expected ‘#extension <name> : <action>’

If you are writing GLSL-shaders directly in a char-array instead of loading them from a file, and want to use #define or #extension and so on, you might get these errors:

0(1) : error C0114: expected ‘#extension <name> : <action>’
(0) : error C0000: syntax error, unexpected $end at token “<EOF>”

Say your fragment shader look like this:

static const char fragment_shader[] = \
“#extension GL_EXT_gpu_shader4 : enable”
“uniform vec4 test;”

“void main(void)”
“{“
       “gl_FragColor = vec4(0, 0, 1, 1)*test;”
“}”;

When this get’s compiled, the “#extension GL_EXT_gpu_shader4 : enable” line is not properly read because there are no new line or a semicolon that can say that the line is read. When you creat this array, the shader really looks like this:

“#extension GL_EXT_gpu_shader4 : enableuniform vec4 test;void main(void){gl_FragColor = vec4(0, 0, 1, 1)*test;}”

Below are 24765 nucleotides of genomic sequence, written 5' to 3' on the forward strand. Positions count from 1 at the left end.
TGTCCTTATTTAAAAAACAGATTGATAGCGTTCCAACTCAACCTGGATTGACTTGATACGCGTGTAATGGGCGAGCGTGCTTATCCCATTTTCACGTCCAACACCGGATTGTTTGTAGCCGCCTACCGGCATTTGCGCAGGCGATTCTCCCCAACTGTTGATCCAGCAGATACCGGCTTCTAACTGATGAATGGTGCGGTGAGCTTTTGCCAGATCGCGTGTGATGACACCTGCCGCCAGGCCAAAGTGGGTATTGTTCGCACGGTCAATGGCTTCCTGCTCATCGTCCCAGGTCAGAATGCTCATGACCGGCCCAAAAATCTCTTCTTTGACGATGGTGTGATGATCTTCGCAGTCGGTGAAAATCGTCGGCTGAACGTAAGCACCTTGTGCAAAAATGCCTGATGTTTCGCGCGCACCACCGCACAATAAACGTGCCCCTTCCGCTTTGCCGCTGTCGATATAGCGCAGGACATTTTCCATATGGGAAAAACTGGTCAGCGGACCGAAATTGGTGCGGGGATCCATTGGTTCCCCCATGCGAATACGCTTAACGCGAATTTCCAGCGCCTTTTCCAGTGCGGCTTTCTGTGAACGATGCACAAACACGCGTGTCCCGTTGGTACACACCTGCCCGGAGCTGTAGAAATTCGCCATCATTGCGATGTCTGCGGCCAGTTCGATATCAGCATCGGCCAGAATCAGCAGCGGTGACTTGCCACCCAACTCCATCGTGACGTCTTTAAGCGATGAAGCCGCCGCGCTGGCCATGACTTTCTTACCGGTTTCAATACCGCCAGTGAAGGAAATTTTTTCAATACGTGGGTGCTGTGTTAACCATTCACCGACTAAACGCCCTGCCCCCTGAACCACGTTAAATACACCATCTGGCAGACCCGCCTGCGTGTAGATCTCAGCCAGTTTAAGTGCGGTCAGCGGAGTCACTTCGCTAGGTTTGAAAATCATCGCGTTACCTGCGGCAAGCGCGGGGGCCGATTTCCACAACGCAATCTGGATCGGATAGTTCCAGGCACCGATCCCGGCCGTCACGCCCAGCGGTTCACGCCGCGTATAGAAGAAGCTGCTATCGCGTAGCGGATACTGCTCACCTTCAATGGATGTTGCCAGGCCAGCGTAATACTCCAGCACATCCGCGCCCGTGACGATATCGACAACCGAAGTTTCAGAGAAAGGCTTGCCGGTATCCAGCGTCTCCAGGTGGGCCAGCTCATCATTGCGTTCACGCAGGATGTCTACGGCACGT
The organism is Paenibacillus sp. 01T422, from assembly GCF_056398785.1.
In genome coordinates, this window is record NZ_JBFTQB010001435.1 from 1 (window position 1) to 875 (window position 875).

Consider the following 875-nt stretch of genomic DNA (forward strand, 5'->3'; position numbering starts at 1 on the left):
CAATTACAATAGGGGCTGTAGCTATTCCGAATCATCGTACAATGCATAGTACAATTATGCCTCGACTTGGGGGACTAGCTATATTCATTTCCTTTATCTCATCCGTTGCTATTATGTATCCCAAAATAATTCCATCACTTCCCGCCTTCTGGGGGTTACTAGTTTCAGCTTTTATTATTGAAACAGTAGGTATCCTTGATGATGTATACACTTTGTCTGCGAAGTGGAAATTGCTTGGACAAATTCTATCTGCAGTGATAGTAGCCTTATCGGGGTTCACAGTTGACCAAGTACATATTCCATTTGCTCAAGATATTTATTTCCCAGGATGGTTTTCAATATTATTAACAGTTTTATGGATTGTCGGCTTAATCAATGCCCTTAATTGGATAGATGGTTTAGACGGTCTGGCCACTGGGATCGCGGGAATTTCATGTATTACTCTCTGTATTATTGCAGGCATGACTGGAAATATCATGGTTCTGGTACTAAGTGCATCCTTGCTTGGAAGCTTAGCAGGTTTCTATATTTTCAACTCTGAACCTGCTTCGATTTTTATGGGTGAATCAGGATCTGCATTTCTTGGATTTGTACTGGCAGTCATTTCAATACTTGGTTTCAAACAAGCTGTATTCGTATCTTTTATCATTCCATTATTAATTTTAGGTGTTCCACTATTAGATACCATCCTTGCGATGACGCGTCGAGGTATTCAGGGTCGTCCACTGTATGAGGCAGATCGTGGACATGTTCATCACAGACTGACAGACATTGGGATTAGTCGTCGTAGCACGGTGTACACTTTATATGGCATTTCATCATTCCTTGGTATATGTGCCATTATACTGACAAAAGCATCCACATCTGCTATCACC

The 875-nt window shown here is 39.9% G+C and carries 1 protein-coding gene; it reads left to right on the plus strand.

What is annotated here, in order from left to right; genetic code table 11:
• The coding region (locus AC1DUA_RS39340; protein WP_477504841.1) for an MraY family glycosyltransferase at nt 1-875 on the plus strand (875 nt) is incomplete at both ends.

A one-line shader.

Solution

To overcome this problem, you can manually add new-lines to the lines that needs this by using the char ‘\n’:

static const char fragment_shader[] = \
“#extension GL_EXT_gpu_shader4 : enable\n”
“uniform vec4 test;”

“void main(void)”
“{“
“gl_FragColor = vec4(0, 0, 1, 1)*test;”
“}”;

If the “#extension ..” line got shader code above as well, add a \n to the line above, or before #:

static const char fragment_shader[] = \
“uniform vec4 test;”
“\n#extension GL_EXT_gpu_shader4 : enable\n”

“void main(void)”
“{“
“gl_FragColor = vec4(0, 0, 1, 1)*test;”
“}”;

I know this might help somebody. Other solutions to similar problems are to use the Advanced Save function in Visual Studio to change the encoding of the file, or to pass in the array-length when writing compiling the shader.

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3 Responses to expected ‘#extension <name> : <action>’

  1. Pingback: Windows Client Developer Roundup 070 for 5/23/2011 - Pete Brown's 10rem.net

  2. Yevgeny says:

    Thanks a lot for your tip! I’ve got a similar error message, but the reason was in my text file format: somehow there were only CR symbols without LF at the end of lines. I started thinking of the shader-compiler bug, but your solution helped.

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